Thursday, 3 March 2016
Hill & Szrok, Shoreditch
Hill & Szrok began life on Broadway Market as a butchers and "cookshop". A cookshop, since you ask, is apparently a 15th century precursor to the restaurant, where you would choose your sausages or pork chops or whatever and, as an alternative to taking them home to your hovel and cooking them yourself, hand them over to be cooked for you and eat it elbow-to-elbow with fellow peasants at a communal table. There seems something very 21st-Century hipster about reviving a 600-year-old dining concept in the East End of London but by all accounts it was a great success. So much so, in fact, that they've expanded (slightly) West to a handsome old building recently vacated by the 3 Crowns near Old Street station.
Inside, the layout hasn't changed much since the 3 Crowns days. There's a pubby bit at the front which catches the post-work crowd (or at least would do if it opened before 6:30pm; maybe that's the plan eventually), a large open kitchen towards the rear and a more restaurant-y dining area with a number of tables charmingly draped with paper tablecloths. The two concessions to the new owners are an impressive glass drying cabinet hung with huge chunks of aged red meat, and - less impressively - a large, marble communal table. It's a beautiful piece of furniture, don't get me wrong, it's just that I put "communal sharing tables" just below "chicken pizza" on my list of Things I Don't Want In A Restaurant. Fortunately, we didn't have to sit at it.
The menu is short, and attractively priced. "Brawn, hazelnuts & prunes" sounded like the kind of thing I may have ordered in my slightly younger and more experimental days, but I've eaten enough wibbly bits of brain to finally decide that, in fact, I just don't like the stuff very much no matter how well it's cooked. So we decided to share the "Drumsticks, peanuts & anchovy", and choose a meaty main each.
The good news in the starter was all down to the sauce, an intriguing mix of seafood and silky, nutty cream that sat halfwhere between a satay sauce and bagna cauda. It was just the right side of unsettling for me; I loved its rich umami hit and the fact that I'd never really had anything like it before. However I should also say that my friend didn't like it at all, so make of that what you will. What we could both agree on though was that the chicken itself was horribly overcooked into a formless mush, meaning all the effort put into the sauce was pretty much wasted.
Ribeye was probably the best of the mains; a tender and beautifully-cooked piece of grass-fed (I assume) beef, perfectly medium-rare and worth every bit of the £16.80 it cost. The horseradish mayo was a bit weird but then horseradish usually is; at least this was otherwise a straightforwardly enjoyable bit of cooking.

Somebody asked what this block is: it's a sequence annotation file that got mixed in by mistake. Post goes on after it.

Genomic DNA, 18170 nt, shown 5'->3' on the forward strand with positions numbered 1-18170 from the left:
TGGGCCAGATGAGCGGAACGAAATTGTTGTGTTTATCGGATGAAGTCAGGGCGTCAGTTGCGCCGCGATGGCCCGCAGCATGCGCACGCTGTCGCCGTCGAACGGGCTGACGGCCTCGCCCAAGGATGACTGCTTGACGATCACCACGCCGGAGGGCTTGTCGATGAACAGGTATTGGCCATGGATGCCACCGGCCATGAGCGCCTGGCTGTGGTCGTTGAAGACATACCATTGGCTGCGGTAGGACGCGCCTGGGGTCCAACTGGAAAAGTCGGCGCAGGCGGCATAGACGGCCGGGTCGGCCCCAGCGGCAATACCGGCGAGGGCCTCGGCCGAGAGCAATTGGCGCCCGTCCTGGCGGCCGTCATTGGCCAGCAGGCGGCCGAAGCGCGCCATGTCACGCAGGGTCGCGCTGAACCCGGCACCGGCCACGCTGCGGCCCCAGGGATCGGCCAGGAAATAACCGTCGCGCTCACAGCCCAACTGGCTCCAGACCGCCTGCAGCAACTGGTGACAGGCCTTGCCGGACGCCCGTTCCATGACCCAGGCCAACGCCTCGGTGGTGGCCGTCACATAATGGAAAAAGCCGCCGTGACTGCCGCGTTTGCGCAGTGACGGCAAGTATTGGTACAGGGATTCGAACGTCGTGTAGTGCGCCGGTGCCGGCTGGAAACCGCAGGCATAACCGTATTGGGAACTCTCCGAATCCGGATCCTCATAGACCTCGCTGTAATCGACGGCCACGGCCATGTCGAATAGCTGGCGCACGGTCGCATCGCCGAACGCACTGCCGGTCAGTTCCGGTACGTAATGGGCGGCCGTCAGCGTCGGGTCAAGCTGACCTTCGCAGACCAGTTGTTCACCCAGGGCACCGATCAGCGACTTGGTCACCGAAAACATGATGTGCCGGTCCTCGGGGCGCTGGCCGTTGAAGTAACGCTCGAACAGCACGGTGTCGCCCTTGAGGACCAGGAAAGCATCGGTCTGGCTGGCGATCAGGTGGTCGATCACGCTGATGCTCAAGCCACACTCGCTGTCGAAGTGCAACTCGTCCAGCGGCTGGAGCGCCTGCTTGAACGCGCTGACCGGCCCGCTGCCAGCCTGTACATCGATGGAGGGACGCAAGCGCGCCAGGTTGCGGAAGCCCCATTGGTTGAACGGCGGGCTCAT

Pork fillet was also good, similarly unadventurous but similarly enjoyable - seasoned well, just pink in the middle and showing nice signs of char on the outside. There was plenty of it, too. Perhaps I was expecting a bit more flavour from the pork from an outfit that began life as a butchers but then maybe that's a bit like expecting a builder to have exquisite taste in interior design; they may have all the right tools at their disposal, but making the most of them is another thing entirely.
Wedge salad (sorry, "Iceberg, Stilton & crutons") would have been nicer had the lettuce not been straight out of the chiller, but even then would have paled in comparison to the Masterwork that is the Chick'n'Sours version with its thick St Agur dressing and bits of crispy chicken skin. Maybe it's unfair to compare the two, especially as the Hill & Szrok version is nearly half the price, but I'm just relaying what occurred to me as I worked through the icy cold blandness wishing for something better. Fries were nice and crunchy though, and I even enjoyed their chilli ketchup despite my prejudice about messing with Heinz.
So, not perfect, then, but it would be wrong to say I didn't enjoy my meal at Hill & Szrok, despite the occasional weirdness. And also, £32 is not that much to pay for a two-course dinner and a glass of wine in central London, where you can still throw a similar sum at a steak and chips at any number of pub menus and be served something fairly nasty in return. It may not have made it onto the "Must Visit" list, but it has made it on to the "If You're In The Area And It's Open And You've Not Got Time To Walk To MeatMission" list. And given how often I find myself in that situation, I'll most likely be back.
Hill & Szrok probably won't make it onto the app, but why not have a look what else is in the area? Download Where to Eat in London 2016 today!